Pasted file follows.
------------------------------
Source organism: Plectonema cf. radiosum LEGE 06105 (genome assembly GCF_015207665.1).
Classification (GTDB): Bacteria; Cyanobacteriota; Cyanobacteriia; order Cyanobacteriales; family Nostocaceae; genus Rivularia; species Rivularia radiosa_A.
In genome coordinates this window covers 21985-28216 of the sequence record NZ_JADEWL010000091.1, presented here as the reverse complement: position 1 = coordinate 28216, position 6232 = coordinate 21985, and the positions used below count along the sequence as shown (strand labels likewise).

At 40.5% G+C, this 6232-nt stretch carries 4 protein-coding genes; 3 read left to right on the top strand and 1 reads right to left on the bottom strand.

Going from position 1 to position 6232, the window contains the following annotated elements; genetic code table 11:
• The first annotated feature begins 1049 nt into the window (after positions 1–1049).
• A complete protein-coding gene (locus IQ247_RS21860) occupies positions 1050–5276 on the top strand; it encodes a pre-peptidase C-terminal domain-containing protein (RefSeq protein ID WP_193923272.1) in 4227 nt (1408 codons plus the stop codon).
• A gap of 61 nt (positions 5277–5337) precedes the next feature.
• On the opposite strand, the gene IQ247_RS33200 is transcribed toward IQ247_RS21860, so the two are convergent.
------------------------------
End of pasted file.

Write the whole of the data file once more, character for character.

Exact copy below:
Source organism: Plectonema cf. radiosum LEGE 06105 (genome assembly GCF_015207665.1).
Classification (GTDB): Bacteria; Cyanobacteriota; Cyanobacteriia; order Cyanobacteriales; family Nostocaceae; genus Rivularia; species Rivularia radiosa_A.
In genome coordinates this window covers 21985-28216 of the sequence record NZ_JADEWL010000091.1, presented here as the reverse complement: position 1 = coordinate 28216, position 6232 = coordinate 21985, and the positions used below count along the sequence as shown (strand labels likewise).

At 40.5% G+C, this 6232-nt stretch carries 4 protein-coding genes; 3 read left to right on the top strand and 1 reads right to left on the bottom strand.

Going from position 1 to position 6232, the window contains the following annotated elements; genetic code table 11:
• The first annotated feature begins 1049 nt into the window (after positions 1–1049).
• A complete protein-coding gene (locus IQ247_RS21860) occupies positions 1050–5276 on the top strand; it encodes a pre-peptidase C-terminal domain-containing protein (RefSeq protein ID WP_193923272.1) in 4227 nt (1408 codons plus the stop codon).
• A gap of 61 nt (positions 5277–5337) precedes the next feature.
• On the opposite strand, the gene IQ247_RS33200 is transcribed toward IQ247_RS21860, so the two are convergent.